A young girl watches a soccer game with a ball in hand
DOHA, QATAR - DECEMBER 17: A ball girl looks on during the FIFA Club World Cup semi-final match between CR Flamengo and Al Hilal FC at Khalifa International Stadium on December 17, 2019 in Doha, Qatar. (Photo by Tom Dulat - FIFA/FIFA via Getty Images)
Events 2021

GSM Live: Is 2021 the Year for Women and Girls Sport?

This event took place on 3/12/2021. For an article recap and access to the full episode, visit hereTo stay up to date on upcoming events, sign up for our newsletter

Women's sport was set to be the forefront of conversation and action in 2020 before the pandemic halted the industry. Now, we have a chance to see real issues make gains, like the gender pay gap, but we must also tackle the issue of sports for youth girls as well. Over the years, girls participation in sport has been dropping faster than the rate of boys. Access, safety and health concerns have always been an issue named in the decline of participation, but what will the longterm impact of COVID-19 be moving forward? We need to begin building better solutions to keep girls in sport and keep women's sport on the rise.

Joining the conversation:

Phaidra Knight | President of Women's Sports Foundation, World Rugby Hall of Fame inductee, Lawyer and Entrepreneur
Phaidra Knight, J.D. is Women’s Sports Foundation President, World Rugby Hall of Fame inductee, sports media talent, motivational speaker, entrepreneur, and mixed martial artist. One of the premier players in the sport of rugby, she made three appearances in the Rugby World Cup, was selected as the top player in the world in two different positions, was named the USA Rugby Player of the Decade in 2010, and became the first African American and eighth woman inducted into the World Rugby Hall of Fame. In 2017, Knight was named head coach of the newly formed Monroe College women’s rugby team in the Bronx, New York, and she has served as a director and coach of Play Rugby USA, the premier Olympic nonprofit dedicated to reaching kids in underserved communities in New York. Read more on Phaidra Knight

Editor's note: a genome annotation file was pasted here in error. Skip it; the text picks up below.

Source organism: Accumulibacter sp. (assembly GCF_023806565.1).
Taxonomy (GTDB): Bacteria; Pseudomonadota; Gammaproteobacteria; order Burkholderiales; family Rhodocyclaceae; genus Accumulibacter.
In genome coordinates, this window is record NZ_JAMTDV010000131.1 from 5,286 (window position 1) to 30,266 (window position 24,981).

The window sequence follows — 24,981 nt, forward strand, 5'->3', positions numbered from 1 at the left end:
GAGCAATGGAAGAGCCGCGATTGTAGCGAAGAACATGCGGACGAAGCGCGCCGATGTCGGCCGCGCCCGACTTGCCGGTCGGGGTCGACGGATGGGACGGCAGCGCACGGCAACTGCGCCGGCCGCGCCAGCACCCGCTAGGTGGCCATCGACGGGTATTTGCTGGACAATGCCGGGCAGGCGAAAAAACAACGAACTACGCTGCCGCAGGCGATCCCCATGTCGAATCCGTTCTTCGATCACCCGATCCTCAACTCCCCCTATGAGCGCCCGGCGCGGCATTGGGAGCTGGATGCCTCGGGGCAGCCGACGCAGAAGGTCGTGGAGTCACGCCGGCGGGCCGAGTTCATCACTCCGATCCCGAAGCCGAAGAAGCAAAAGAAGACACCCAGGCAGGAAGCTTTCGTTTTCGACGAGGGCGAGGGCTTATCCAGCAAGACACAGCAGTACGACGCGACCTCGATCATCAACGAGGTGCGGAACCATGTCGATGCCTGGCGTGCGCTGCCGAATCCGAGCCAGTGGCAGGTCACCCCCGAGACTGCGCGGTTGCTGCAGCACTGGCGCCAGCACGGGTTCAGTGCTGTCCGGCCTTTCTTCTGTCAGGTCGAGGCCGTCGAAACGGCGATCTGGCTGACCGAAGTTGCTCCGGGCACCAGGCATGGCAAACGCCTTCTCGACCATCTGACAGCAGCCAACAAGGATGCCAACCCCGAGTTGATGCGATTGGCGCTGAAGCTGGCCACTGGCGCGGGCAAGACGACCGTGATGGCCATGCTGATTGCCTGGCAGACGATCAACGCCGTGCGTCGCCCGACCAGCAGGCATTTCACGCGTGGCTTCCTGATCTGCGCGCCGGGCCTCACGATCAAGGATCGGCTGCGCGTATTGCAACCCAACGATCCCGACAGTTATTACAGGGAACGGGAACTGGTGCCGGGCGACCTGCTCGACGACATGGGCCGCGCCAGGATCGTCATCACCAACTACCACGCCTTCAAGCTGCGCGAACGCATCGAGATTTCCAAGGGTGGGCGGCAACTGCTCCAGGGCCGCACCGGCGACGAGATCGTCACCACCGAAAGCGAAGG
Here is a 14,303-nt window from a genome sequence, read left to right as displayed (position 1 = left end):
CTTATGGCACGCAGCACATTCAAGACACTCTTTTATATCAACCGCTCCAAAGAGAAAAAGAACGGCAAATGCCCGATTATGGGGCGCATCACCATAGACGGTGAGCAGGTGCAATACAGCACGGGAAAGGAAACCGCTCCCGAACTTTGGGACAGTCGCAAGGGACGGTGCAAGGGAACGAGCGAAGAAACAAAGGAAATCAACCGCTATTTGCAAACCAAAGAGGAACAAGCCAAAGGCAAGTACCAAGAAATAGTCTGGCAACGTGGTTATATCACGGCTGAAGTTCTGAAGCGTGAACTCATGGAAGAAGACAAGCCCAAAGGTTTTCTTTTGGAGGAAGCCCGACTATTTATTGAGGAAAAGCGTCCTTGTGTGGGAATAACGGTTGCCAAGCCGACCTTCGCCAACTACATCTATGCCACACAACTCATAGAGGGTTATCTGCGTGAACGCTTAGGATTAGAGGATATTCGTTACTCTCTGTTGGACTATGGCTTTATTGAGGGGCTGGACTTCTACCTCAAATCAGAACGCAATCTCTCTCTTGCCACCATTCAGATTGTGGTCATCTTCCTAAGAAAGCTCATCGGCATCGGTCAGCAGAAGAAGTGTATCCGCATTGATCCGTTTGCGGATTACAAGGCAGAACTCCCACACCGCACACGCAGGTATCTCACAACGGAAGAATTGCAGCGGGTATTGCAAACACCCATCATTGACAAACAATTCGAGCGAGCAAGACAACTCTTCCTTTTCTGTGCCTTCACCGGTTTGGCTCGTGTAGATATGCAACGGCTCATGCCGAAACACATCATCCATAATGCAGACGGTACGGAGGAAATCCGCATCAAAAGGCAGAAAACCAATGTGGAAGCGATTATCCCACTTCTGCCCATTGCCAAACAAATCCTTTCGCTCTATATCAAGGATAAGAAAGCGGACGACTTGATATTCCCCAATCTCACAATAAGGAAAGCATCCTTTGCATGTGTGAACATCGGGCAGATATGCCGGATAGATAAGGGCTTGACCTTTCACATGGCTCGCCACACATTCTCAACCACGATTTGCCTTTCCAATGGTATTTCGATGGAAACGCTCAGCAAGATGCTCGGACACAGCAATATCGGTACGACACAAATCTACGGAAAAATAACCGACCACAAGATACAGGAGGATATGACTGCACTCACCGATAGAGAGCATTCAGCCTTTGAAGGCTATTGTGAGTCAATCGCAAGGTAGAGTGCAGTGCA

Dr. Jen Welter, NFL’s First Female Coach | Speaker | GrrridIron Girls Founder | First Female Coach in Madden| First Female Running Back in Men’s Pro Football | Author | Motion and Emotion Pioneer
Dr. Jen Welter is a groundbreaking, barrier-busting force of nature. She is a female trailblazer, a sports pioneer, PhD, passionate leader, world-renowned speaker, entrepreneur and source of inspiration around the globe. Her relentless pursuit of individual excellence and success in challenging the status quo time and time again, fuels her current drive to help others achieve their best—in sports, health and wellness, professional pursuits and in life.She is driven by the belief that “Greatness is a choice you make over and over. And when you choose personal greatness—big or small—it becomes a part of who you are.” In every realm she tackles, Dr. Jen is a game changer, bringing vision, power and purpose to her mission of breaking the chains of what has always been and redefining what is and will be.She tackled her football career with fearless tenacity and an unprecedented track record of pioneering firsts. Building on her remarkable career in women’s football, that included 2 Gold medals with Team USA, 4 World Championships and 8 All-Star selections, Dr. Jen busted into the men’s game, as the first female running back signed to a men’s professional team. Blending her passion for the game with a powerful, unique communication style, she broke through the biggest boys club of all, the NFL, as the first female coach in the league and the Madden NFL20 video game. Crystallizing her journey into a playbook for overall success, she published“Play Big, Lessons in Living Limitless from the First Woman to Coach in the NFL.” Read more on Dr. Jen Welter